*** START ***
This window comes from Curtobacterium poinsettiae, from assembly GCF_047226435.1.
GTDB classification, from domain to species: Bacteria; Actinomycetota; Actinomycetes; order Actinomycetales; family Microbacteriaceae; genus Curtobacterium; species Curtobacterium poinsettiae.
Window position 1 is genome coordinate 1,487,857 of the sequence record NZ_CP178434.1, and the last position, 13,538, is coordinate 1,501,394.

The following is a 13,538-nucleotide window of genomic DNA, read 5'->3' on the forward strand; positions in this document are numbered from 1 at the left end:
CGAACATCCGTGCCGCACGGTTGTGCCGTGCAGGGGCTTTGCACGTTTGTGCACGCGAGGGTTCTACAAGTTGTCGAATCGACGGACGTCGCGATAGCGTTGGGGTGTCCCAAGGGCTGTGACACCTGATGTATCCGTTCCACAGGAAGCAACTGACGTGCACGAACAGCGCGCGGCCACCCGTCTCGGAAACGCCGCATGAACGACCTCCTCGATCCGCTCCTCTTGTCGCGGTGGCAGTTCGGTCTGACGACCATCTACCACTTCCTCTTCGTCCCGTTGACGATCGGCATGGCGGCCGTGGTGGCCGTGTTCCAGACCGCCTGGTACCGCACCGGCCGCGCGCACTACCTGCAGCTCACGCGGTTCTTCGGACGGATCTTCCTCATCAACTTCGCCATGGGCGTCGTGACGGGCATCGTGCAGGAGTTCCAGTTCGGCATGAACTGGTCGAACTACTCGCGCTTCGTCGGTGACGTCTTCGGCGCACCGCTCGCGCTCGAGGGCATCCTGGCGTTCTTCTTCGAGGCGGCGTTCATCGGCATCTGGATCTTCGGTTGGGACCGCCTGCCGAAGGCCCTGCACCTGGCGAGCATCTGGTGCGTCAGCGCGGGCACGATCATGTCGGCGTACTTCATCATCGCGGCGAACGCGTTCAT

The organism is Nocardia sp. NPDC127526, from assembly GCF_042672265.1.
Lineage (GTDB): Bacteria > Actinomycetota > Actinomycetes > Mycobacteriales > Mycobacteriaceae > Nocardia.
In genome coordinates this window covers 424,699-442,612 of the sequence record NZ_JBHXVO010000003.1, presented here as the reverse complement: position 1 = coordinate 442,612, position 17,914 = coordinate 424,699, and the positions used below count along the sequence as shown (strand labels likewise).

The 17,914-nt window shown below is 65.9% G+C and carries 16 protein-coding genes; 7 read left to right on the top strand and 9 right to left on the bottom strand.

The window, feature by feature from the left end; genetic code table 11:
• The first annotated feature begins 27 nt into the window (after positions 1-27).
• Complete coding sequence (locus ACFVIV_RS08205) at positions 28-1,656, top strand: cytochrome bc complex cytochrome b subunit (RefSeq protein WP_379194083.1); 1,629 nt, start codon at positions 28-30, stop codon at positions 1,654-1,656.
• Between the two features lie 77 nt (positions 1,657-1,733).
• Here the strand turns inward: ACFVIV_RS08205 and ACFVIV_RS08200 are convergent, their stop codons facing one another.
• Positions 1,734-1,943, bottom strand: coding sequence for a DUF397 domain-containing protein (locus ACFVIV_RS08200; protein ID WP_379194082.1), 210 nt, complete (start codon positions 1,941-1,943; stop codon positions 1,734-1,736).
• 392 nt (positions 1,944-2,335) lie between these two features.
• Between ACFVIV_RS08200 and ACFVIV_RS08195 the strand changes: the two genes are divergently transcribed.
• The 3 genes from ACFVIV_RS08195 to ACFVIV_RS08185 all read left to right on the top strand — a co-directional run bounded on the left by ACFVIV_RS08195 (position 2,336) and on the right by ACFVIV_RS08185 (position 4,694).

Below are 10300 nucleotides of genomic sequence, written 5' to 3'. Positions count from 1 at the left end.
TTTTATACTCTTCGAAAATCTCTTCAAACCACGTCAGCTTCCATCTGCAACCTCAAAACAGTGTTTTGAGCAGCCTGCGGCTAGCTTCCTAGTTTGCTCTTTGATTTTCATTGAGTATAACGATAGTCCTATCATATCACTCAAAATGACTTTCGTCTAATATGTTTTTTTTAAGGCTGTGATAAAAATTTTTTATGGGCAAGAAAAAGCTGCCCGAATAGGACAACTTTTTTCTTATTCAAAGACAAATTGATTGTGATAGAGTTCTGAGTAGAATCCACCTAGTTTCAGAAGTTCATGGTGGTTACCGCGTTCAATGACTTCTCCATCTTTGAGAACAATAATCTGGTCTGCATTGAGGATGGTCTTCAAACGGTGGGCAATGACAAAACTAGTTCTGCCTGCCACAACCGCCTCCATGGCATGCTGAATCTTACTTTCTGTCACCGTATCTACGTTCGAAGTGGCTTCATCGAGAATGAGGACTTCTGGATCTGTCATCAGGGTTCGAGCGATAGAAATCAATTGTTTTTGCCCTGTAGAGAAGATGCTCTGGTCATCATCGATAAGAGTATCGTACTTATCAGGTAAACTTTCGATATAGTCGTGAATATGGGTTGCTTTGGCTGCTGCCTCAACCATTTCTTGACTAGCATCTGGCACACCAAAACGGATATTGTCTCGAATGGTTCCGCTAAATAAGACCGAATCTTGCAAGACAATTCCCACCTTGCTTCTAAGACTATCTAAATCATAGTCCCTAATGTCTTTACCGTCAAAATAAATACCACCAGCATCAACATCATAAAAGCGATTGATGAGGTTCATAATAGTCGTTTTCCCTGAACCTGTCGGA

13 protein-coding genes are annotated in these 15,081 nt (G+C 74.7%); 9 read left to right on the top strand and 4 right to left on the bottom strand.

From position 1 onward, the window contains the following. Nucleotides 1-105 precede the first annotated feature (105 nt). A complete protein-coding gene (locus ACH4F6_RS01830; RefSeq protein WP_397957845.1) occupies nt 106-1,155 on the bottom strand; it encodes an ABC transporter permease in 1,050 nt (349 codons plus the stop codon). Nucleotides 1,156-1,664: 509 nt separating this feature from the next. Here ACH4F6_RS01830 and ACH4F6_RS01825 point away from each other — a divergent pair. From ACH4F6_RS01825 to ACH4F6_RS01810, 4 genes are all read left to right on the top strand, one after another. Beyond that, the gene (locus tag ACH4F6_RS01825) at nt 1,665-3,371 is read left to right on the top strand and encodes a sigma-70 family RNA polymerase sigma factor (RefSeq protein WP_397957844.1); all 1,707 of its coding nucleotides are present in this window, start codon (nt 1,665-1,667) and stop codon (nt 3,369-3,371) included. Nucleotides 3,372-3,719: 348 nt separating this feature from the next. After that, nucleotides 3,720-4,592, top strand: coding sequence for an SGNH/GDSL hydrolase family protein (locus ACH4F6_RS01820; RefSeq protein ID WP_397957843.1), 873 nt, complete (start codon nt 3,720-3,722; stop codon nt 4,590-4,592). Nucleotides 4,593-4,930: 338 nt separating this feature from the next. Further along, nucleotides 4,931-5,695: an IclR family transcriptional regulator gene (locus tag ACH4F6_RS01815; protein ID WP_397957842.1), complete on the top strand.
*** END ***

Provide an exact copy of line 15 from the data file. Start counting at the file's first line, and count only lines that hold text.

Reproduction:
• Positions 1,734-1,943, bottom strand: coding sequence for a DUF397 domain-containing protein (locus ACFVIV_RS08200; protein ID WP_379194082.1), 210 nt, complete (start codon positions 1,941-1,943; stop codon positions 1,734-1,736).